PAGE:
I wanted to find out if I was the only one who grew up not talking about sex at home so I interviewed three other guys, of different ages, race, and nationality. For the sake of privacy we shall call them person X, Y and Z. (Some of the answers have been paraphrased)
Question 1: Did you grow up in a home where sex was something that was spoken about?
Answer: Yes. My parents were very open about sex and sexuality. My mother was the kinda woman to say when my brother and I were going out, “boys have you carried a pack of condoms with you? ”
Question 2: Did you feel that this gave you more responsibility about the decision of when to have sex or did it encourage you to have sex?
Answer: It made me feel that I could take my time about having sex . Also if I decided to have sex I was aware of the risks involved and the precautions to take.
Answer to Q1: No! I grew up in a very conservative home where sex was a Taboo, but it did not matter because I could Google anything I wanted if I had questions.
Person Y could not answer the follow up question because sex was never discussed.
Answer to Q1: Yes, my mother and I spoke about sex and dating girls so openly. She would listen to all my pursuits!
Answer to Q2: Yes, it most definitely did. I never felt the “coolness” behind having sex without my parents knowing because my mother and I talked about it as openly as people politely talk about their day at the dinner table.
After also just talking to my friends I started to realize that there were the anomalies then the ones like me who found out about sex through TV, or Mills and Boons, or Music, or a Magazine (True Love) etc.
Why are parents not talking to us about sex until we are already at a point where we know so much about sex that when they finally decide that we are “old” enough they come to us and we are like
Having sex is something we should talk about, and I do not think talking about it makes the act lose any value rather it just makes us realize the importance, fun, risk and meaning of it from early on. As a parent I would rather have my child know where children come from from me rather than hear it form Shaggy. Nicki Minaj or Juicy J talk.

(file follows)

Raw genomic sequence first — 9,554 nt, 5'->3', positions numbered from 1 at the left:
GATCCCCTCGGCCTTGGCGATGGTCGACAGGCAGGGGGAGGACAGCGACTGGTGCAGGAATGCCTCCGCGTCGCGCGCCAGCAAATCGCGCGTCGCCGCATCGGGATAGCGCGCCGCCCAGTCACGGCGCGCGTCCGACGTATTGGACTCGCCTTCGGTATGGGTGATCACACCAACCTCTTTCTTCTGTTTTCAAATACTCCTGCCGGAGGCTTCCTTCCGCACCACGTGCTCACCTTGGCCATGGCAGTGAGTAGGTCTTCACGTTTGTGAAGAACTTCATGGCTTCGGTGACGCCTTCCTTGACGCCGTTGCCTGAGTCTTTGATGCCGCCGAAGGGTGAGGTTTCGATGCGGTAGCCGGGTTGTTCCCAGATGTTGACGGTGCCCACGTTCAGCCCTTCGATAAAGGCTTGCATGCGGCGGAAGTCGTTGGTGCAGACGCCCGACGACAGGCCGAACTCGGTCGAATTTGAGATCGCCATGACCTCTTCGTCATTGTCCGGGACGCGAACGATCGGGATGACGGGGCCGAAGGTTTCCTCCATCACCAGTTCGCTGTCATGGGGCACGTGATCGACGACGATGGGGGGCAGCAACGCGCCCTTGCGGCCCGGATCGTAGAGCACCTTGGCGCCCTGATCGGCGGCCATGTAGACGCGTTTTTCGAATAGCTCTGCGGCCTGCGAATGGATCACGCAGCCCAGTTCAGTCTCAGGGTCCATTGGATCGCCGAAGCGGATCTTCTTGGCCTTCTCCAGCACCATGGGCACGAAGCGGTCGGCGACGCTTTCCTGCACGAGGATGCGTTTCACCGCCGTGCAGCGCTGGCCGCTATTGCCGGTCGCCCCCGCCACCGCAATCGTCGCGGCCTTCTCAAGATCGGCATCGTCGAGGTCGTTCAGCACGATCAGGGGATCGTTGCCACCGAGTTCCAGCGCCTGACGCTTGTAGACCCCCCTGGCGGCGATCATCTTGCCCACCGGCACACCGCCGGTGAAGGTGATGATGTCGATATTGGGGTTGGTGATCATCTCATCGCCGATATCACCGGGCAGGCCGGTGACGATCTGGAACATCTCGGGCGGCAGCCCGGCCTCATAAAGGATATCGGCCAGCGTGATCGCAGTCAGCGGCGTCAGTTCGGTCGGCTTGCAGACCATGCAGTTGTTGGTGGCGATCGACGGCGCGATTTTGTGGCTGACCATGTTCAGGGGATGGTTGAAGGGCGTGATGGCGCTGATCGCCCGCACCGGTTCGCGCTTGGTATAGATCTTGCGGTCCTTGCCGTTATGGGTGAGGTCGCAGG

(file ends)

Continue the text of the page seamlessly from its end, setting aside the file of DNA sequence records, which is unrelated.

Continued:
Sex on so many levels is a big responsibility because the dangers of having sex without knowing the are too high. STDs, such as HIV/AIDS are diseases that plague our continent and are contracted through having sex. Unwanted pregnancies and also the emotional component that comes along with getting physically intimate with someone are also important elements that should be considered.
What I have also come to realize is that we view sex differently. Some people view sex as a sacred act between a man and a woman that should only happen after marriage. Some people view sex as an act that is enjoyed between two lovers. Some people view sex as an act that brings them joy and are not really worried about who they are having it with.
Whoever you are, before you have sex you must know what you are getting yourself into. I would also highly encourage the use of a condom if you do decide that you are unequivocally ready to have sex. We should have more platforms where young people like me can talk about sex. In a continent where close to 60% of the population are young people we really should address this issue. Vices such as HIV/AIDS will not go away if the only place where we can have candid conversations about a natural human act is on the internet. I worry for the child who has no access to the internet because if they are living in a conservative environment then who is going to give that child the answers he/she shall seek?
Aside from sex, I also feel that as Africans we do not talk about sexuality enough but that is another blog post. For now go out and have conversations regarding sex. Ask people when they first knew where babies came and if at all, how it affected them. Talk about sex baby!